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ASO doubles down on German bet, takes over Eschborn-Frankfurt

Six months before the Tour starts in Düsseldorf, ASO has announced it will take over the company that runs Eschborn-Frankfurt.

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ASO is reshuffling its deck and is doubling down on its German bet.

Just weeks after dropping Critérium International and the Tour of Qatar (a race it managed but did not own), the powerful race organizer is extending its reach into Germany, striking a deal to take over the company that runs the one-day semi-classic Eschborn-Frankfurt (formerly the Henninger-Turm) held each May.

That confirms Amaury Sport Organisation’s big bet on Germany, by far Europe’s largest undersold market that is showing signs of revival. ASO is bringing the Tour de France to Düsseldorf this July for the host city of the start of its marquee property, and will revive the Tour of Germany in 2018 under the name of Deutschland Deine Tour.

Germany is Europe’s largest economy and one of cycling’s biggest markets, but the sport stalled in the wake of high-profile doping scandals in the 1990s and early 2000s. Fans and the German cycling media are coming back, thanks in part to a new generation of credible winners such as John Degenkolb, Marcel Kittel, and Tony Martin. ASO is well-positioned to tap in that resurgence.

In its latest move, ASO announced Thursday it is taking over the German race organizer Gesellschaft zur Förderung des Radsports, which will continue to operate the race as a subsidiary of the Paris-based company. In addition to a men’s race, it also includes a popular fan ride as well as races in other categories.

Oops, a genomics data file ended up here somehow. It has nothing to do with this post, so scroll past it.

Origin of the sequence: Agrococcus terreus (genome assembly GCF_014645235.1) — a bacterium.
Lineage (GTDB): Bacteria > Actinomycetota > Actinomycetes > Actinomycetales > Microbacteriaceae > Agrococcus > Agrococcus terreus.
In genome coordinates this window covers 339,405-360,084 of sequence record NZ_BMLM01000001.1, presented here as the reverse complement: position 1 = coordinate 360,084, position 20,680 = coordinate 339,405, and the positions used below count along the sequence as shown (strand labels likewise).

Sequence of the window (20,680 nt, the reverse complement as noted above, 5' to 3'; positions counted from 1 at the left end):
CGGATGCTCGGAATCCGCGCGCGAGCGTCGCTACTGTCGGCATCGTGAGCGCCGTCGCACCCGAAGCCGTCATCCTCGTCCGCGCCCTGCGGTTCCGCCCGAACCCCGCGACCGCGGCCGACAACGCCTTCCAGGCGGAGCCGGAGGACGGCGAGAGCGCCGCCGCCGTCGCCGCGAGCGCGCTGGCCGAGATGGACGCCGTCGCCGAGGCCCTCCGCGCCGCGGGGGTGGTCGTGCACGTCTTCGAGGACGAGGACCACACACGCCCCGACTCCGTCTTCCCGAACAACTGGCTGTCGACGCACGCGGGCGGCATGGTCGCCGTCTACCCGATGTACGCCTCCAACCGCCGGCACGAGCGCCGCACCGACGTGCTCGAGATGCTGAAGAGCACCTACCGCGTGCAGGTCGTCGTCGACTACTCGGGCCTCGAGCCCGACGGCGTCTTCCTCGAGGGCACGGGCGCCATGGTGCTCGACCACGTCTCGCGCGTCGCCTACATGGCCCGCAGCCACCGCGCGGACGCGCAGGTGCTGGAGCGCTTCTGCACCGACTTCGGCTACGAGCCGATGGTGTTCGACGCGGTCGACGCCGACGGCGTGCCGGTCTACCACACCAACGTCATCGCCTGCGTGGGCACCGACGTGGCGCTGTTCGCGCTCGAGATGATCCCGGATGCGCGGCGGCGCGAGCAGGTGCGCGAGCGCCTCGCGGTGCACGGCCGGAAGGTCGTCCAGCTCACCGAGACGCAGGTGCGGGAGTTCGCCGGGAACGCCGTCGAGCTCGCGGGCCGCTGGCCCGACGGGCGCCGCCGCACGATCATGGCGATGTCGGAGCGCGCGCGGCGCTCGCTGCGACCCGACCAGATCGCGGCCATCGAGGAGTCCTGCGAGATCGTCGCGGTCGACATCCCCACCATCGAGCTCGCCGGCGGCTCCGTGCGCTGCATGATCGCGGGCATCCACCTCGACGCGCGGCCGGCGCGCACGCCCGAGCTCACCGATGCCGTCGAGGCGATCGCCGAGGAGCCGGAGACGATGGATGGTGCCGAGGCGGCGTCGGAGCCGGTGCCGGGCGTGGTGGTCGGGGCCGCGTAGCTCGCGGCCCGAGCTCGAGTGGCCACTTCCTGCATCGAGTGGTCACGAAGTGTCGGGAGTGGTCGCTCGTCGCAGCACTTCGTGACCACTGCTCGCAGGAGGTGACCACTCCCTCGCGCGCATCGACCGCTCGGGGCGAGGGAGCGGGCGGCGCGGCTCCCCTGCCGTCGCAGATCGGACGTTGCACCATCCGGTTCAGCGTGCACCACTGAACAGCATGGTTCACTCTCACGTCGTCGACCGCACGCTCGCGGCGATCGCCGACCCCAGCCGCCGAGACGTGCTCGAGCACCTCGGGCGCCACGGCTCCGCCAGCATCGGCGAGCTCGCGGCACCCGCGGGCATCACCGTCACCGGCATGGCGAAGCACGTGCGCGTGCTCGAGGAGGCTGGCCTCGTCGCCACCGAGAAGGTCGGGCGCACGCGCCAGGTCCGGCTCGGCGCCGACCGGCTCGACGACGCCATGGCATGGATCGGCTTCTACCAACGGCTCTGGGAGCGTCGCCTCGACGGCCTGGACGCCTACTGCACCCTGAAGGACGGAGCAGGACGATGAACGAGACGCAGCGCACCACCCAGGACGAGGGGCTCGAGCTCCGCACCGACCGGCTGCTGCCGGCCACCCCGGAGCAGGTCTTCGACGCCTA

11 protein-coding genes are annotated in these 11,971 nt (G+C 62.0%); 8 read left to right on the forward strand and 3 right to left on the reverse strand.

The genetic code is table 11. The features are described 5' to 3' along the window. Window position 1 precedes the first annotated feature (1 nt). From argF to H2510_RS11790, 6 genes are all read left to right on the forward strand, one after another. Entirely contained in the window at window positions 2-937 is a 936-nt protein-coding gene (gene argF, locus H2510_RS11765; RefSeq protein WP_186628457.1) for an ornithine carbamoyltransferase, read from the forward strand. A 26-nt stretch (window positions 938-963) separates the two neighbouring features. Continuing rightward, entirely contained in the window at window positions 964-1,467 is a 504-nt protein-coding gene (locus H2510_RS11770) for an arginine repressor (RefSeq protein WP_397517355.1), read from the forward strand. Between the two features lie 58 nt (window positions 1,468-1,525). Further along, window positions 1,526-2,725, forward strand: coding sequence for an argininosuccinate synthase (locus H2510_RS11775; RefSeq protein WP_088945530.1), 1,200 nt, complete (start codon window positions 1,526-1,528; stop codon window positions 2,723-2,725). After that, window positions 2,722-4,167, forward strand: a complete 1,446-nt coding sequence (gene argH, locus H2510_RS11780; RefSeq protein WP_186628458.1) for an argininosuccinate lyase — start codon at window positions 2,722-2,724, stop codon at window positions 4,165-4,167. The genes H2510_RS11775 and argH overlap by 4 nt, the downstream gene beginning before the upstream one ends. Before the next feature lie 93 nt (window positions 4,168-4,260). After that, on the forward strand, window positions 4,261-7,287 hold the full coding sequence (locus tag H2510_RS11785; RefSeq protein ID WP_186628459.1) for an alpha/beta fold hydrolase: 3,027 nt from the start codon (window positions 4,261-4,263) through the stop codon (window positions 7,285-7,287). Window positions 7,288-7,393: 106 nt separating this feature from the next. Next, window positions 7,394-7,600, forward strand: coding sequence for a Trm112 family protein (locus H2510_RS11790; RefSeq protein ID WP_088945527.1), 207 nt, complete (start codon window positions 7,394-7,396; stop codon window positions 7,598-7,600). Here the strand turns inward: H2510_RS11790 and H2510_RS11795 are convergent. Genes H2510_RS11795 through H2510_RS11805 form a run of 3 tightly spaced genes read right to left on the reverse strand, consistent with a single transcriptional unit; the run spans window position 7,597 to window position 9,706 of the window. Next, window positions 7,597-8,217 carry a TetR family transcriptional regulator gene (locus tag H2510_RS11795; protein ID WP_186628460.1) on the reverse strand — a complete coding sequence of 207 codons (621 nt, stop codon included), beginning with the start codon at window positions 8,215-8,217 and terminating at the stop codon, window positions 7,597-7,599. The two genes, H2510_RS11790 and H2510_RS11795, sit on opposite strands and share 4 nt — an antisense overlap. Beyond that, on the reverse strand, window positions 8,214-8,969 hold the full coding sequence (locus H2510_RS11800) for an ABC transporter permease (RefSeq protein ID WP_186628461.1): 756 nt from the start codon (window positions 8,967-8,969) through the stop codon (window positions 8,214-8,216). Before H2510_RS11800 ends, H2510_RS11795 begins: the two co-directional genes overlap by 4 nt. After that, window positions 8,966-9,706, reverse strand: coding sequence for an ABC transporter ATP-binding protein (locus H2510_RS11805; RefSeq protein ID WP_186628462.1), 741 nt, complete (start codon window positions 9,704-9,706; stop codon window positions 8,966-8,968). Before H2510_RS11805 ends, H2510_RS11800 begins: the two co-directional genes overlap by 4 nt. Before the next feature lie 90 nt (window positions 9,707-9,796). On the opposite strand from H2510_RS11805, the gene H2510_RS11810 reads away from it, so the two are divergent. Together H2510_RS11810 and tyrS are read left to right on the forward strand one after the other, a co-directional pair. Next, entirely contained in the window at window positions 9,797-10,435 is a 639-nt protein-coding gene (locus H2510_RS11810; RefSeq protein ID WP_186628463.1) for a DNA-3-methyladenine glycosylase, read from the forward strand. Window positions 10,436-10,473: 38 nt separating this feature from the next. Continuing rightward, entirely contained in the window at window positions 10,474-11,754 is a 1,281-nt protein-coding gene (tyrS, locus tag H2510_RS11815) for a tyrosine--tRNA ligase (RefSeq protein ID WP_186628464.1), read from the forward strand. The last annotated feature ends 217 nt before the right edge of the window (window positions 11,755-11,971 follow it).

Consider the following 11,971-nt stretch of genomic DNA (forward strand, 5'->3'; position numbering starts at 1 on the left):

Its foray into Germany is a clear sign that ASO is following the money. In the past few months, ASO dropped such long-running races as Critérium International (held on Corsica since 2007) and the Tour de Picardie after local funding dried up. Last month, the Tour of Qatar, the first major race in the now-lucrative Middle East, was also dropped from ASO’s stable after organizers abruptly canceled the race. ASO still has ties with the Tour of Oman, but rival RCS Sport has moved into the region with races in Abu Dhabi and Dubai.

Over the past decade, ASO has strategically moved beyond its French stronghold looking for new business opportunities. It is now a major player across Europe, linking up with events such as the Tour de Yorkshire in England, World Ports Classic in the Netherlands, and the Arctic Race of Norway. Taking the Tour de France regionally is also proving popular and profitable, with recent starts in London, Rotterdam, Leeds, Utretcht, and Düsseldorf this summer.

ASO took over full ownership of the Vuelta a España in Spain and continues to own France’s most important races, such as Paris-Roubaix, Paris-Nice, and Critérium du Dauphiné. These latest moves only bolster ASO’s already dominant position in the sport.